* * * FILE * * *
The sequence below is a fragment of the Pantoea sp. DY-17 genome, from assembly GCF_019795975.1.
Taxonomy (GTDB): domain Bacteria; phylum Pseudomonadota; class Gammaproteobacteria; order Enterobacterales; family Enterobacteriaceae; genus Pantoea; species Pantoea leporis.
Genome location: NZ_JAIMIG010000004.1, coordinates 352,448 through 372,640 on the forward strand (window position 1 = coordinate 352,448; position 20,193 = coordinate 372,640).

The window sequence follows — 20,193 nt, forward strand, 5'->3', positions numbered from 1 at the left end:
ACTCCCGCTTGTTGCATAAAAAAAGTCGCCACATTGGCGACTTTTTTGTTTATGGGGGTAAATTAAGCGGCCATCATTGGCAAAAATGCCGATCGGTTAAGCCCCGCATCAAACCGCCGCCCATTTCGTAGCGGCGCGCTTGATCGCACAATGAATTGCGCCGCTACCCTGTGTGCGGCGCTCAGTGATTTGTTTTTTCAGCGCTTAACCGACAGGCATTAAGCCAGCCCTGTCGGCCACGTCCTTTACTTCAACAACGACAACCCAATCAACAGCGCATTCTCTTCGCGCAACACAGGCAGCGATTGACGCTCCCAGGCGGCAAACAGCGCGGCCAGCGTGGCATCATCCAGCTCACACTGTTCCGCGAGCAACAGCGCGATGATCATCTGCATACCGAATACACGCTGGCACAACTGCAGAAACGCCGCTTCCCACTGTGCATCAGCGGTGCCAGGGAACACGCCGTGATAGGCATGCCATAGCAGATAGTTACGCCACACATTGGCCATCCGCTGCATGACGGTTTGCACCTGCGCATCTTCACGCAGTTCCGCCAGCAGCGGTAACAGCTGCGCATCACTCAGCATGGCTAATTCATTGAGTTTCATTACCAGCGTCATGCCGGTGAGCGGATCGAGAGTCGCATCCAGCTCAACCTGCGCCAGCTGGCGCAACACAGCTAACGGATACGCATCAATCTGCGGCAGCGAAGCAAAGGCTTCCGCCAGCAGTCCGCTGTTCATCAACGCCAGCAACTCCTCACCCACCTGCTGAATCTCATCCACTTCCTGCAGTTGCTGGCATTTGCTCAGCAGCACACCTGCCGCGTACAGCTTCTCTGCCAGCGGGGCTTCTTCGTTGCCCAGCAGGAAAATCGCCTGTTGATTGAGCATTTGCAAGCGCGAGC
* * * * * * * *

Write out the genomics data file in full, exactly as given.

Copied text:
The sequence below is a fragment of the Pantoea sp. DY-17 genome, from assembly GCF_019795975.1.
Taxonomy (GTDB): domain Bacteria; phylum Pseudomonadota; class Gammaproteobacteria; order Enterobacterales; family Enterobacteriaceae; genus Pantoea; species Pantoea leporis.
Genome location: NZ_JAIMIG010000004.1, coordinates 352,448 through 372,640 on the forward strand (window position 1 = coordinate 352,448; position 20,193 = coordinate 372,640).

The window sequence follows — 20,193 nt, forward strand, 5'->3', positions numbered from 1 at the left end:
ACTCCCGCTTGTTGCATAAAAAAAGTCGCCACATTGGCGACTTTTTTGTTTATGGGGGTAAATTAAGCGGCCATCATTGGCAAAAATGCCGATCGGTTAAGCCCCGCATCAAACCGCCGCCCATTTCGTAGCGGCGCGCTTGATCGCACAATGAATTGCGCCGCTACCCTGTGTGCGGCGCTCAGTGATTTGTTTTTTCAGCGCTTAACCGACAGGCATTAAGCCAGCCCTGTCGGCCACGTCCTTTACTTCAACAACGACAACCCAATCAACAGCGCATTCTCTTCGCGCAACACAGGCAGCGATTGACGCTCCCAGGCGGCAAACAGCGCGGCCAGCGTGGCATCATCCAGCTCACACTGTTCCGCGAGCAACAGCGCGATGATCATCTGCATACCGAATACACGCTGGCACAACTGCAGAAACGCCGCTTCCCACTGTGCATCAGCGGTGCCAGGGAACACGCCGTGATAGGCATGCCATAGCAGATAGTTACGCCACACATTGGCCATCCGCTGCATGACGGTTTGCACCTGCGCATCTTCACGCAGTTCCGCCAGCAGCGGTAACAGCTGCGCATCACTCAGCATGGCTAATTCATTGAGTTTCATTACCAGCGTCATGCCGGTGAGCGGATCGAGAGTCGCATCCAGCTCAACCTGCGCCAGCTGGCGCAACACAGCTAACGGATACGCATCAATCTGCGGCAGCGAAGCAAAGGCTTCCGCCAGCAGTCCGCTGTTCATCAACGCCAGCAACTCCTCACCCACCTGCTGAATCTCATCCACTTCCTGCAGTTGCTGGCATTTGCTCAGCAGCACACCTGCCGCGTACAGCTTCTCTGCCAGCGGGGCTTCTTCGTTGCCCAGCAGGAAAATCGCCTGTTGATTGAGCATTTGCAAGCGCGAGC